Wednesday, February 20, 2013

The Rabbits by John Marsden and Shaun Tan (Hodder Children's Books)














Our quest to consume all things Shaun Tan flavoured continues. "The Rabbits" by John Marsden and Shaun Tan is another powerfully allegorical picture book that describes a subject that would normally see any author or illustrator involved in picture books run screaming into the trees, shouting "It just can't be done! It can't be done!"

The subject being dissected here is colonialism - a very grown up topic that quite rightly sailed over Charlotte's head but screamed loudly to me, particularly with the depiction of the Rabbits as an invading red-jacketed force backed up by military might, technical expertise and an almost godless disregard for the indigenous population of the land they rapidly occupy and strip-mine for its resources.

Glorious illustrative panels show the slab-sided rabbits, about as far removed from Charlotte's ideal view of a rabbit - a fluffy and cute bunny that twitches its nose and eats carrots - as it's possible to get.

As the furry natives succumb to the conquering force, the dark tone and sorrowful descriptions of their lives being irreparably changed feels like a raw nerve being gently stroked but with the occasional jab and poke from a sharp instrument.

Again as with anything else that Shaun Tan and John Marsden collaborate on, this is a book that creates as many questions as it answers, and one that might cause quite a few parents to wonder how they'd handle such a subject. After all, in the scope of most school history lessons, children will come across real-world examples as chilling and as difficult to stomach as what happens in this book.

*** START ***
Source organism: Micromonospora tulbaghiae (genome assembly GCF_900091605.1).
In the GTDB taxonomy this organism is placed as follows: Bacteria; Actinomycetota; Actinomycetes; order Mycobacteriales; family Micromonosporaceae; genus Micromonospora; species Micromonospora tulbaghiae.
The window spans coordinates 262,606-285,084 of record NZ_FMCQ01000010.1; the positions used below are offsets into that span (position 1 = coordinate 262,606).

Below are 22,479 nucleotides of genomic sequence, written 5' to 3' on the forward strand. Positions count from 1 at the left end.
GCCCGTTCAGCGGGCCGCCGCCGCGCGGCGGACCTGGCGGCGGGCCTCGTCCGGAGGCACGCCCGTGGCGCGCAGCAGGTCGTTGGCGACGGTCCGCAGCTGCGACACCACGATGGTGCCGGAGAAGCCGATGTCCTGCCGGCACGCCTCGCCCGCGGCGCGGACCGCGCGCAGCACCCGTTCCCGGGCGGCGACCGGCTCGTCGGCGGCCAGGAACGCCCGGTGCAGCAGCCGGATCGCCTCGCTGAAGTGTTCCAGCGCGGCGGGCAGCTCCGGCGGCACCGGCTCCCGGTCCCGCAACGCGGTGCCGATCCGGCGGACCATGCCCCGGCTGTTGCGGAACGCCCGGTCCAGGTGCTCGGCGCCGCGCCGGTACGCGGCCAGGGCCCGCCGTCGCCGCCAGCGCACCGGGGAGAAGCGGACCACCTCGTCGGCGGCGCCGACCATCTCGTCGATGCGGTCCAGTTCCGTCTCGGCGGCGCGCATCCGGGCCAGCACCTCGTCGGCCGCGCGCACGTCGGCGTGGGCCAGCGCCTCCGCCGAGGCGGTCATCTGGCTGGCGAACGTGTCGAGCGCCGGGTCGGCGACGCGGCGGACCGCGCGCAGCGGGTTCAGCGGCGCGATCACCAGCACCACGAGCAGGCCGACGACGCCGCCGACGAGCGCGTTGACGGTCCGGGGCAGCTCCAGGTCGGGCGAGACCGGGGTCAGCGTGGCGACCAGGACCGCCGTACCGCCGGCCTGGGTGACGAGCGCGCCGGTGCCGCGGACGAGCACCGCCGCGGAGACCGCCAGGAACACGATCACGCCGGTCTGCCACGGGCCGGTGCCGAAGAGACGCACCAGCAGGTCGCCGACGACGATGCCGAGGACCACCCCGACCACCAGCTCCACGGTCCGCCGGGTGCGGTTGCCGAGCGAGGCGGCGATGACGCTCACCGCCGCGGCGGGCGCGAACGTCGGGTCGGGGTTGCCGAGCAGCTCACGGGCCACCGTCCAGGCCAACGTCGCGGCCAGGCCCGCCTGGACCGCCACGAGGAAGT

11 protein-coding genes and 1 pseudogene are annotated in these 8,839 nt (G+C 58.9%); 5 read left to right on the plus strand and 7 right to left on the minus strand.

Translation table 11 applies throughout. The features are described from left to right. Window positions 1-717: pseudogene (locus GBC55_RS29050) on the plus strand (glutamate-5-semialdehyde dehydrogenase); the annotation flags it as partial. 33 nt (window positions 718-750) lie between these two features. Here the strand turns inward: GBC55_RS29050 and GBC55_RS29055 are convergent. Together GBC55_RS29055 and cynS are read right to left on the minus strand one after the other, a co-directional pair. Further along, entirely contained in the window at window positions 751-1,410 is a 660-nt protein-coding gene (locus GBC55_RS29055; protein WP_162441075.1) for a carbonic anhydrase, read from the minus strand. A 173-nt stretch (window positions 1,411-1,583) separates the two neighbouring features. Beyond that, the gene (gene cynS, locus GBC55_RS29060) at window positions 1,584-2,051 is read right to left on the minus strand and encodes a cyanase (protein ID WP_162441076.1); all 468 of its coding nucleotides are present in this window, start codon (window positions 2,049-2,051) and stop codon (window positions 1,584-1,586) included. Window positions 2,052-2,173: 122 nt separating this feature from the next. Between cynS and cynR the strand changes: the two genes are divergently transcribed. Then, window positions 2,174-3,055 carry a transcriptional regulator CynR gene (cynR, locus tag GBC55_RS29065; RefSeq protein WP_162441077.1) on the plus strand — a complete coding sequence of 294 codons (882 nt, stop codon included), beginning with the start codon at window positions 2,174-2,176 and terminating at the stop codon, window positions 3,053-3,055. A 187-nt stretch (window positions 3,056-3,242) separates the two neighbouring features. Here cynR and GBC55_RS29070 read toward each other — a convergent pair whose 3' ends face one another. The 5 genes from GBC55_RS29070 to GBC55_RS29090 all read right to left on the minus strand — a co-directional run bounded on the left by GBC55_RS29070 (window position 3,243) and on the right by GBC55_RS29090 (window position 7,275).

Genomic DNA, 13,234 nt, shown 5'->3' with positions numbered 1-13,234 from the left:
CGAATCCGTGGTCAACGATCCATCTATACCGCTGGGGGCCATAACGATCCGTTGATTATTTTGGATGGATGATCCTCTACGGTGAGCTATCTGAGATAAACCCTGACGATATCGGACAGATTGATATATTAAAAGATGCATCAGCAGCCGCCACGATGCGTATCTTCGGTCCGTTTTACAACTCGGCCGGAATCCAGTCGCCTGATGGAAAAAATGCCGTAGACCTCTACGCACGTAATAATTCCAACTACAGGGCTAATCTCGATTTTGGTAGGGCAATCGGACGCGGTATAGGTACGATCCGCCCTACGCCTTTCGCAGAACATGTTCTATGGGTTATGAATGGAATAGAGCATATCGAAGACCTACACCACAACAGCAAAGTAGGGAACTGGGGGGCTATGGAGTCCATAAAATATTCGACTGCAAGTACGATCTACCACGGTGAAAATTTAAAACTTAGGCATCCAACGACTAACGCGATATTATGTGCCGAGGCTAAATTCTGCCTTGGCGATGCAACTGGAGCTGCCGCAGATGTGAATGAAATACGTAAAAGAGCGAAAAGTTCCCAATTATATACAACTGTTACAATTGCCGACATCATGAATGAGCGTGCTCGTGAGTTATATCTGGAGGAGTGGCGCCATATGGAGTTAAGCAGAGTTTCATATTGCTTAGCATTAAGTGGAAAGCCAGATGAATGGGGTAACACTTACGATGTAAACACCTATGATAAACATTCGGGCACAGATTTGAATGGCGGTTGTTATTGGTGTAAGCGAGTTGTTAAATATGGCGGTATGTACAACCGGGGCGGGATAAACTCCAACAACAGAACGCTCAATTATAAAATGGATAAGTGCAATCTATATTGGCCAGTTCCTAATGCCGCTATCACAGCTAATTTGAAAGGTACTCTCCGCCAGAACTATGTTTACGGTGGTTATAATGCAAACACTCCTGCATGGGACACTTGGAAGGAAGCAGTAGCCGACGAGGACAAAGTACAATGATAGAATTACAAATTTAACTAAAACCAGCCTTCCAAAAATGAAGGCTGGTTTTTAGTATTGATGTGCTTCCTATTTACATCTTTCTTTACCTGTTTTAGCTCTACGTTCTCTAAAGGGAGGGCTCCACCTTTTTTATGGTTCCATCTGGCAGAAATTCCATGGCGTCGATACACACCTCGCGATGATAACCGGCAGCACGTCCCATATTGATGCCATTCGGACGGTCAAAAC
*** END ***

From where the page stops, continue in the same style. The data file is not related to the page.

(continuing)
From an artistic perspective, the illustrations are glorious and harrowing at the same time, finely detailed  and though the depiction of the creatures is largely stylised there's an eerie familiarity about the scenes in this book. Dive into any art gallery or museum and look at the huge paintings of subjects like the American War of Independence or the Russian Civil War and you'll see where the inspiration for this book must've come from. Brilliant, serious and dark. Just the way we like our alt-history.

Charlotte's best bit: Oddly I thought she'd really struggle finding stuff to like in this but she fell in love with the sweeping designs of the Rabbit Battle Ships. Amazing pointy-nosed ships that look every inch built for one thing and one thing only, making people extremely sorry for being on the business end of those points.

Daddy's favourite bit: The perfect example of why people shouldn't discount "children's" picture books as a massively effective medium for delivering a sledgehammer blow of a message in a way that children can dissect and digest.

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